BULLETIN: Tomorrow I’ll post a complete recap of speakers so far plus those who are coming up. Don’t miss it.
BULLETIN: Please note that to save space I’ve abbreviated Word of the Month Poems to W.O.M. Poems at the top of the blog page.
Yesterday you met Lee Bennett Hopkins by way of a bio. Today you meet the man and his philosophy. I hope you’ll feel free to comment and pose questions. Here’s Lee responding to questions. Lee, thanks again.
How did you get started writing poetry?
Having used poetry as an elementary school teacher for many years and seeing what it can
do to enhance the lives of all children, everywhere,the genre became a favorite of mine. I suppose I started by accident.
The first poem I penned, “Hydrants” written in the late l960’s was a result of my city-living. The first person who heard it was May Swenson, the great American Poet, who further encouraged me. At her home in Long Island I read it to her (cautiously) before dinner. After dinner she asked me if I would read it again! After her comments all I did was want to write.
The more I read the more I wanted to write. I absorbed the best at the time: David McCord, Myra Cohn Livingston, Lilian Moore, Eve Merriam, Karla Kuskin, Aileen Fisher etc., all of whom later became personal friends of mine.
Do you have a favorite among all the poems/poetry books you have written?
I still marvel at my creating BEEN TO YESTERDAYS: POEMS OF A LIFE (Boyds
Mills Press) published over fourteen years ago…so long I almost forget writing it.
The book received great national attention including being an SCBWI Golden Kite
Honor Book and winning the Christopher Medal which was presented to me by James
Earl Jones! But – I couldn’t attend the affair in NYC due to a prior commitment to a friend
who had asked me a long time prior to speak at a dinner meeting in South Carolina!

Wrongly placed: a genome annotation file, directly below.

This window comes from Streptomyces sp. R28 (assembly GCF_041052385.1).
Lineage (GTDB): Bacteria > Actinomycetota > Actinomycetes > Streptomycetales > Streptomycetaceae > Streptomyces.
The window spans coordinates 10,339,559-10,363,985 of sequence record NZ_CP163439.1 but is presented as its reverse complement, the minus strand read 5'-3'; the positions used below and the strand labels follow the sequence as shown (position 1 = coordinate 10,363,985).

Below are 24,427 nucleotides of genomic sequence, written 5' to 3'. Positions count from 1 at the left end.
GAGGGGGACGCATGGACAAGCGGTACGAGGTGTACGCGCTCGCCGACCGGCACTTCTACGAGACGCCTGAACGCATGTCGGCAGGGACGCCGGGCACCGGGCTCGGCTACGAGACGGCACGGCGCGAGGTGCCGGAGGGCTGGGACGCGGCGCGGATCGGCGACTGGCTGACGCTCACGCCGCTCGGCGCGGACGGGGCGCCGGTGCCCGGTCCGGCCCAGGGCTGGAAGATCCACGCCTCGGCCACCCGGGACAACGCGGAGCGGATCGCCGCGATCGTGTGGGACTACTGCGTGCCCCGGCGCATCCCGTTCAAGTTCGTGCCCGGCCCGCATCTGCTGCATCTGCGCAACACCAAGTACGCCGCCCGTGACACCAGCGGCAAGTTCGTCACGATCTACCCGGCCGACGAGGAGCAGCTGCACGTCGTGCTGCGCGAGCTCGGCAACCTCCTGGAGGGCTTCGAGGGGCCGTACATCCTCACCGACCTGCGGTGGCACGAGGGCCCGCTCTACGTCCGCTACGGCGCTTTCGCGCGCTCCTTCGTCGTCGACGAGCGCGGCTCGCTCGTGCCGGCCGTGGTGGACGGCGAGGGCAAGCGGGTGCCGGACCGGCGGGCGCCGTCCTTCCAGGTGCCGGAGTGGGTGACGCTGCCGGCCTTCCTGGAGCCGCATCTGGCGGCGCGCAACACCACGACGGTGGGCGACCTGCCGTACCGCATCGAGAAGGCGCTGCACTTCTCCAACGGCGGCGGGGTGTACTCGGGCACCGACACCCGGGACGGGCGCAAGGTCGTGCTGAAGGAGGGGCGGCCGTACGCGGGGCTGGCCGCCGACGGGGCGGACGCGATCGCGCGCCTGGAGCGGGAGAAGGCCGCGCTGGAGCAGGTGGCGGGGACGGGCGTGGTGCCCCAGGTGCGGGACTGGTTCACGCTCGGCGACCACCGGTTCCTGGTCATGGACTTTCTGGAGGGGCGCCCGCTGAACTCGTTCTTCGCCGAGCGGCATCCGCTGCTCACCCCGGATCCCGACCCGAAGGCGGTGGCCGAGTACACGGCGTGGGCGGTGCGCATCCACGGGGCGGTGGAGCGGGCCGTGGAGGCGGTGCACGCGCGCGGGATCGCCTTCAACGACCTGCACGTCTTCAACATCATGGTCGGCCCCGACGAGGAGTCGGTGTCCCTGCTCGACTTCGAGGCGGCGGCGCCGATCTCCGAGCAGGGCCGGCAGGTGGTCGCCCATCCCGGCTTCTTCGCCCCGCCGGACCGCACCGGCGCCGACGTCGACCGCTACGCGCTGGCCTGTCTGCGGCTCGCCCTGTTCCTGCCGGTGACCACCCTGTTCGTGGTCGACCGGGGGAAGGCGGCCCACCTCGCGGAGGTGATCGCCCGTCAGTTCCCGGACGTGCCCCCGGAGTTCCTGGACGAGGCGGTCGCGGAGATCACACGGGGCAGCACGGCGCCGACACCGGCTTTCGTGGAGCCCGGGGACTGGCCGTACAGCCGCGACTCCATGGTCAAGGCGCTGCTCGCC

As I was eating spaghetti all I could think of was Mr. Jones. My agent, the great-late
Marilyn E. Marlow accepted the award for me…and never let me forget the moment!
…YESTERDAYS continues to be read and read and used in all kinds of programs
from youth groups to Al-Anon groups. The small book has touched so many; I never
knew the power of the words could have gone on so long.
And of course, my latest, CITY I LOVE (Abrams), starred in SCHOOL LIBRARY JOURNAL and PUBLISHERS WEEKLY, compiles many poems I wrote about city life and living. To capture sights and sounds of urban life and put them into poems was a great challenge. Ah: “In the city/I live in–/city I love—“: Ironically I now live in a suburb of Florida but often yearn for my city digs.
Would you like to share the details of any new poetry project(s) that you’re working on?
Come Spring, 2010, I have two collections that will appear. One is SHARING THE SEASONS (McElderry Books) illustrated by David Diaz. David and I wanted to work together even before he won the Caldecott Medal for SMOKY NIGHT, by Eve Bunting (Harcourt). His work on SHARING THE SEASONS is truly spectacular. And each poem resonates with new looks at each season of the year…many written exclusively for this collection by some of our top children’s poets – Rebecca Kai Dotlich, Joan Bransfield Graham, Marilyn Singer.
The second is AMAZING FACES (Lee & Low), illustrated by the multi-talented Chris
Soentipiet. …FACES shows the diversity of multi-ethnicity among a wide array of
I have been asked this question so many countless times that years ago I decided to write a
poem to answer it:
by Lee Bennett Hopkins
(Reprinted by permission of Curtis-Brown, Ltd.)
Poetry should be used every day throughout the curriculum for nothing –
no thing – can ring and rage through hearts and minds as does this genre of literature.
I’ve written it, I’ve shouted it, I’ve said it, I’ll say it over and over and over again – PASS THE POETRY, PLEASE!
Thanks to Lee for sharing his passion about poetry and its place in our lives no matter what our age. Comments?